Giorgio Agamben, The Church and the Kingdom

I am currently preparing an abstract on Agamben’s messianism for this conference: http://holylit.wordpress.com/2013/03/18/call-for-papers-on-messianism/

So far I have read The Time That Remains (the main work presenting his theses on this subject, based on a close reading of the first ten (!) words of Paul’s Epistle to the Romans) and Messiah & Sovereign (an earlier essay anticipating some of his thoughts about the relation between messianism and time as well as linking it to his more explicitly political works on the state of exception). I have also read some secondary literature and a couple of days ago finally managed to read The Church and the Kingdom, a talk – or to use Agamben’s qualification „a homily“ – he performed in the Notre Dame Cathedral in Paris on 8 March 2009, „in the presence of the Bishop of Paris as well as a number of other high-ranking Church officials.“

To be honest I don’t quite understand why this was released in book form instead of just making it available for download on the internet, since it is a very short text and the afterword by Leland de la Durantye (author of Giorgio Agamben: A Critical Introduction, 2009) does not really add much to it. Alas, that’s what happens with famous authors in the age of commodification of knowledge…

Anyway, the homily is basically a summary of some of his central theses from The Time That Remains combined with a fundamental critique of the institution of the Church which according to Agamben has lost its vocation and started to „function like any other worldly institution“ (4) and is thus in danger of being „swept away by the desaster menacing every government and every institution on earth“ (41). What is the origin of this desaster: The fact that „nowhere on earth today is a legitimate power to be found; even the powerful are convinced of their own illegitimacy.“ (40) The times we are living in can be described as „hell on earth“ since according to Christian theology hell is the only „legal institution which knows neither interruption nor end“ (41) and contemporary politics pretends to an infinite economy – thus assuming an infernal character.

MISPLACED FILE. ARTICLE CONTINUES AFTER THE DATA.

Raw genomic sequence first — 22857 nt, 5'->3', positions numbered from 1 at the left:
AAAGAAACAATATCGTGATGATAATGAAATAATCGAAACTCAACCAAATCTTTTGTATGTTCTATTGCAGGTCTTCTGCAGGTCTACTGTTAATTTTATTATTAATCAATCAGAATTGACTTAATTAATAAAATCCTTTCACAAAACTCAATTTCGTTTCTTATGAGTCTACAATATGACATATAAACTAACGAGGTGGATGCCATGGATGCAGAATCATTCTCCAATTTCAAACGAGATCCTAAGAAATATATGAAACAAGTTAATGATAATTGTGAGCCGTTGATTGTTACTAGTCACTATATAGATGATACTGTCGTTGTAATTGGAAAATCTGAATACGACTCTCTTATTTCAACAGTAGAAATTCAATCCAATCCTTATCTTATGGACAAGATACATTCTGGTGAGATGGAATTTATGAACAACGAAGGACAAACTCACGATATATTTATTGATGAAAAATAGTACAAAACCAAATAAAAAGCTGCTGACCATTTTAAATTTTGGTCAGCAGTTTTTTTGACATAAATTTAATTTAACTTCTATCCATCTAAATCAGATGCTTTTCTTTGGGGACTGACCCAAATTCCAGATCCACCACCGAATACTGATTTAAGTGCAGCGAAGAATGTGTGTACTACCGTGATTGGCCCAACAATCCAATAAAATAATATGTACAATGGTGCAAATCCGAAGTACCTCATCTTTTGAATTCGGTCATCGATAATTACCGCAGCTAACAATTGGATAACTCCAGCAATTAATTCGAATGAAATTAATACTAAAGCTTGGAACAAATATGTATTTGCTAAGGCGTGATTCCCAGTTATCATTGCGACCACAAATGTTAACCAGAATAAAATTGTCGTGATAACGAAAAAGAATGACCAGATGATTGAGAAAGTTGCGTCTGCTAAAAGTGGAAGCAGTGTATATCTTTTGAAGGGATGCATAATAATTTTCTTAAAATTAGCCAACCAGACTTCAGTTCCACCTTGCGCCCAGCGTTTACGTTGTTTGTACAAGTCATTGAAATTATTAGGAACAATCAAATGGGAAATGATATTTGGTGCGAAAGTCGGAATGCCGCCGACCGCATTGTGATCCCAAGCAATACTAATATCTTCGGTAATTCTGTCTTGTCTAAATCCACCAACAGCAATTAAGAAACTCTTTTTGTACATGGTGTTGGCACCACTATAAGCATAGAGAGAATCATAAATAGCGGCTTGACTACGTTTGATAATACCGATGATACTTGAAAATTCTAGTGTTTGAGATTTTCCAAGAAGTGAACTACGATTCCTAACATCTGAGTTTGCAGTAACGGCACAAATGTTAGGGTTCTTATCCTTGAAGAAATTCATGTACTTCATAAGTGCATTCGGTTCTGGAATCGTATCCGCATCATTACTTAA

What is this vocation that the Church has lost? According to Agamben „the ultimate meaning of the messianic vocation is the revocation of every vocation“ (16). And to be sure: It is not a matter of choice whether the Church wants to live in messianic times or not: either it does or „there is no Church at all“ (26)!

Agamben’s homily not only links his Paulus exegesis to a fundamental critique of the institution of the Church but also to his recent works on the genealogy of governmentality. He opposes two forces traversing the field of history, one which he calls „Law or State“ (35) and another one which he calls „messiah or Church“ (ibid). The task of the first one is the governance of the world, the oikonomia (cf. The Kingdom and the Glory), while the economy of the other one is one of salvation. The problem is that both forces, and the dialectic tension between them, are necessary for a community to last and that today we are faced with a weakening or elimination of the messianic force which results in the economy extending „its blind and derisive dominion to every aspect of social life“ (35).

In Messiah & Sovereign Agamben – following Walter Benjamin’s famous statement that „the tradition of the oppressed teaches us that the ‘state of exception’ in which we live is the rule“ – characterized the contemporary epoch as being at the same time the messianic time and the time where the state of exception has become the rule. In The Church and the Kingdom Agamben re-affirms his close affinity to Benjamin’s thought when he acknowledges that in messianic time there is no place for delay. According to Giacomo Marramao this is exactly how Benjamin’s messianism – which he qualifies as „in equal measure post-secular and post-religious“ – should be described, namely as “Messianism without delay”.

Marramao connects Benjamin’s messianism with the kabbalistic tradition, especially the cabbala of Yitzchak Luria, principle exponent in the sixteenth century of the Safed Cabbalistic school in Galilee. The main similarity being that for both „the fulfillment of creation is the task of human action“. In our post-secular times evoking the notion of the Messiah can seem troubling to some or display a form of escapism to others. However an attentive reading of Agamben’s texts makes it clear that – similar to this kabbalistic tradition – there can be only on messianic subject and that is us: „The Messiah’s task becomes all the more difficult from this perspective. He must confront not simply a law that commands and forbids but a law that, like the original Torah, is in force without significance. But this is also the task with which we, who live in the state of exception that has become the rule, must reckon.“ (Agamben, Messiah & Sovereign, in: Potentialities). Similarly Benjamin: „Like every generation that preceded us, we have been endowed with a weak messianic power, a power to which the past has a claim.“